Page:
Lazarus earned his biomechanical engineering degree at New York University in 1976 and fully intended a long, lustrous career in the field. After leaving school, he landed a job as a entry-level consulting engineer. In 1981, after cutting his teeth for five years, he left the consulting world to become the chief mechanical engineer at Wolff and Munier Inc., the 10th largest mechanical contracting firm in the nation. Throughout his day-to-day operations, Lazarus began to feel that the position just wasn’t a proper fit.
“I was interested in biomedical engineering and that is truly what I wanted to do. So, I smartly surveyed all the people in the field, and they were all unhappy because they didn’t make enough money,” he said. “A friend of mine said, ‘why don’t you look into HVAC, which features all sorts of controls and design opportunities.’ I then met with another engineer and further discussed HVAC, and eventually took to it.”
The Eagle Has Landed
In August 1984, Lazarus opened his Eagle Air Conditioning Inc., continuing to design new systems and re-engineer existing systems to make them more efficient and better suited to today’s building needs.
“I’ve always looked for design-type jobs and HVAC offered a new approach to the basic engineering work I’d grown so accustomed to,” he said. “As the business grew, I discovered my niche market is where an owner buys a building with multiple mechanical issues. The owner then calls a bunch of contractors, they rip the mechanicals out, put new stuff in, and, in a lot of cases, the building is worse off than when they started,” he said. “I then swoop in and say ‘hey, hire me for $5,000, I’ll give you an engineering report, tell you what you can keep, what you can’t, look at different layouts, duct sizes, give you a report, and let you know just what you need.’”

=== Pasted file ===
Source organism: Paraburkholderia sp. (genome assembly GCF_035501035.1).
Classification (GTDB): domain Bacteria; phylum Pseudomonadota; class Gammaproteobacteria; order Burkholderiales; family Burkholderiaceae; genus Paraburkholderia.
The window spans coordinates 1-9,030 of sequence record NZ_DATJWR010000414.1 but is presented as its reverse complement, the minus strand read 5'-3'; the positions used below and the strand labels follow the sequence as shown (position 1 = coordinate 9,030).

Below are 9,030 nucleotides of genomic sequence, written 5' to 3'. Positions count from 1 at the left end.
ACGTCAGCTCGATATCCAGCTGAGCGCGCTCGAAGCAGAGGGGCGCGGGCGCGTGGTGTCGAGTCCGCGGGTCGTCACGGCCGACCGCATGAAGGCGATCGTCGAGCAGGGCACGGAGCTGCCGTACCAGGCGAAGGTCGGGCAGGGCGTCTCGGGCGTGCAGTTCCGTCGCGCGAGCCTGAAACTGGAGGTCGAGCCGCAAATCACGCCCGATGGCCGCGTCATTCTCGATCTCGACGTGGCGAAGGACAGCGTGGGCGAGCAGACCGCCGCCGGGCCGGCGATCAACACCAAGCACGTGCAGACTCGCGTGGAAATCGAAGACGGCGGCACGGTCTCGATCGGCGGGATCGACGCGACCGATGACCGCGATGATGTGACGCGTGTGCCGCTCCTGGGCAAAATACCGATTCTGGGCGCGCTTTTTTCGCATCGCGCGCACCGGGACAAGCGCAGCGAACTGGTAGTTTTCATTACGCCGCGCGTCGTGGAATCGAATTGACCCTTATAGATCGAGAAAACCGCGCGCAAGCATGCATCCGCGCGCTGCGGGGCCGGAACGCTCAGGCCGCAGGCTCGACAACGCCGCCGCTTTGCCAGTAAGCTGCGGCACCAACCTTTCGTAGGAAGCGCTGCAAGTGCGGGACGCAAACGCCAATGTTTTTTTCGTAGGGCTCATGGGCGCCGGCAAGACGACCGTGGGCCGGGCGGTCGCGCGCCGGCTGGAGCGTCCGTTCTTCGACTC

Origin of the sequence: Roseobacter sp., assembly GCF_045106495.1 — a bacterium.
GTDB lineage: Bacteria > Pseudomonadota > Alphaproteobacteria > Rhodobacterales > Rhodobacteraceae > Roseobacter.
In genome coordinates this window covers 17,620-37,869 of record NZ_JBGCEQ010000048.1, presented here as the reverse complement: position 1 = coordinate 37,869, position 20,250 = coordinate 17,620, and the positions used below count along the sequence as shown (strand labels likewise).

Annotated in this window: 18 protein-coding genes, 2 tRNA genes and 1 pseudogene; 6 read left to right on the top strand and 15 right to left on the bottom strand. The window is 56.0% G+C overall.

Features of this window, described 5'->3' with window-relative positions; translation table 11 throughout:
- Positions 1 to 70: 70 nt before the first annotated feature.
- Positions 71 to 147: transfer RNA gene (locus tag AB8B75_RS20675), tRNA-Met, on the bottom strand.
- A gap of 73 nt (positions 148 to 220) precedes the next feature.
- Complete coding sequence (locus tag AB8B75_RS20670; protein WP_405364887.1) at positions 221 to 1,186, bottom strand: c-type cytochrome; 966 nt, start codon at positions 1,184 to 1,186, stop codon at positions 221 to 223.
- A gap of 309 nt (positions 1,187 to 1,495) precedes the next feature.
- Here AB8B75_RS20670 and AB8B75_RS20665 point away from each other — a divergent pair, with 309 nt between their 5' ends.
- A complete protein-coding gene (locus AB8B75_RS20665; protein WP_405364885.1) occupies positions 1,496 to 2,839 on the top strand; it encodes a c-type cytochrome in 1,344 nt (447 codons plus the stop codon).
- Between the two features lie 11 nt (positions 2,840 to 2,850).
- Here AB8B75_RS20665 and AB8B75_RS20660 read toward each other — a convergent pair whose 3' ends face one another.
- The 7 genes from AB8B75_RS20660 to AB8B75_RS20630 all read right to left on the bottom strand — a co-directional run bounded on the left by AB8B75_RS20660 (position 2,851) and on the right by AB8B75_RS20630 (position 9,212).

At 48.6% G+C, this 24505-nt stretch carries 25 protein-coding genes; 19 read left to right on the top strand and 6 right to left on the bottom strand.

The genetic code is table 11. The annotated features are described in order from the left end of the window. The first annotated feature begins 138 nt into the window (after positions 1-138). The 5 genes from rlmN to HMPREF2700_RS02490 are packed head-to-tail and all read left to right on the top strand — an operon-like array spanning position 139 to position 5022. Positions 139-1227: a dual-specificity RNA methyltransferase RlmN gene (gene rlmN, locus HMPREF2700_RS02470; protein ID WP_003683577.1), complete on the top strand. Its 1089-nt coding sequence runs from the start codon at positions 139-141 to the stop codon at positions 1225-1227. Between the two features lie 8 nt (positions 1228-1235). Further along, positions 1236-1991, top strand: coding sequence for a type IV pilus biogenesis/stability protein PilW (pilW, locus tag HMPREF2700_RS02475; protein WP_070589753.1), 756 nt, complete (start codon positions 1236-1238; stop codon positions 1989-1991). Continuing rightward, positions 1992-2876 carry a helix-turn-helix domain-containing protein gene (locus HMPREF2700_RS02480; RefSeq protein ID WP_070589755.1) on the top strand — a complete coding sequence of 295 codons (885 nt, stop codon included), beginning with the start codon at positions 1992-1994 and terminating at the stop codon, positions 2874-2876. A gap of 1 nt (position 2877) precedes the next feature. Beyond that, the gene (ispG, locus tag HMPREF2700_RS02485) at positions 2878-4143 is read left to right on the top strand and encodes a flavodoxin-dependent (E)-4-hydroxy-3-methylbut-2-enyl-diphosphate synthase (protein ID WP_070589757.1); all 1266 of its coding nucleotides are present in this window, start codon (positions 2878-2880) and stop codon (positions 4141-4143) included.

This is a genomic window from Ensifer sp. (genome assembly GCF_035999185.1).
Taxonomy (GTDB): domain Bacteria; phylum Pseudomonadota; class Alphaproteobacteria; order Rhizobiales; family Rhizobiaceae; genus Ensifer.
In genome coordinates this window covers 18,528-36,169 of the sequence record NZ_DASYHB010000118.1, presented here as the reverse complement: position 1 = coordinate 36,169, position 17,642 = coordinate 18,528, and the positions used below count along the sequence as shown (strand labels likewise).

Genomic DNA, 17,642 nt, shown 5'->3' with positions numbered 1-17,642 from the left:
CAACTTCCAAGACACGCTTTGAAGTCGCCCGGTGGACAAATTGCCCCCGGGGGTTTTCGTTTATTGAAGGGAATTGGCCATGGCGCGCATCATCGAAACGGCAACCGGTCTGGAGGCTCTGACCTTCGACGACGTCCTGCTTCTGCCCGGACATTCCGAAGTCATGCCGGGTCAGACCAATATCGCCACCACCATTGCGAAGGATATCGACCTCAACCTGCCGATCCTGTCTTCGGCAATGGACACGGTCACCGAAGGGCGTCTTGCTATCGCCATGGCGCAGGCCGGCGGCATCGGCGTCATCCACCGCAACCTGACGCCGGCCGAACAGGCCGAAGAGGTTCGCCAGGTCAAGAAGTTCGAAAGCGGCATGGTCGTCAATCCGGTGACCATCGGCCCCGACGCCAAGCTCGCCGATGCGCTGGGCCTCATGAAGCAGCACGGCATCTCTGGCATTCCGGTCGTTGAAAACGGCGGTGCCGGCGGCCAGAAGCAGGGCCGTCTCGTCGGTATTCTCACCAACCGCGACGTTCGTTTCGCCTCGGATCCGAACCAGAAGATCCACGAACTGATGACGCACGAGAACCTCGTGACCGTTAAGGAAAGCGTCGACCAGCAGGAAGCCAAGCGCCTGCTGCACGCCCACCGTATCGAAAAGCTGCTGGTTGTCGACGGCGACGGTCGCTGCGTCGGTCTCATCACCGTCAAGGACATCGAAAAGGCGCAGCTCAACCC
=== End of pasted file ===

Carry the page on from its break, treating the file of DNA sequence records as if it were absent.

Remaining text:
Eagle Air Conditioning Inc. has provided services across the Westchester, Rockland, and Putnam county areas, offering reliable services that include complete system designs, cooling tower replacements, automated control services, energy reduction engineering, and much more. In addition to new clients, the company currently maintains more than 100 unique commercial service contracts.
“As a contractor I was in the right place at the right time and was able to use my engineering skills to my advantage. I got lucky,” he said. “When I first entered the business, this was more of a white-collar job, which was great for me. Now it’s sort of back to a blue-collar environment, but we’re talking the new blue collar. The new blue-collar worker has to be equipped with computer, controls, and new technology skills. It is very hard to keep up as everything you just learned becomes obsolete when you get around to implementing it.
“The development of Internet-based control systems has truly changed the industry. We have had to send our technicians to classes as far as three states away to stay up-to-date with consumer demands and technological advancements.”
Since buildings have grown tighter and the real estate market has dried up, Lazarus admits that his diagnose-and-repair approach may not be as effective as it was 30 years ago.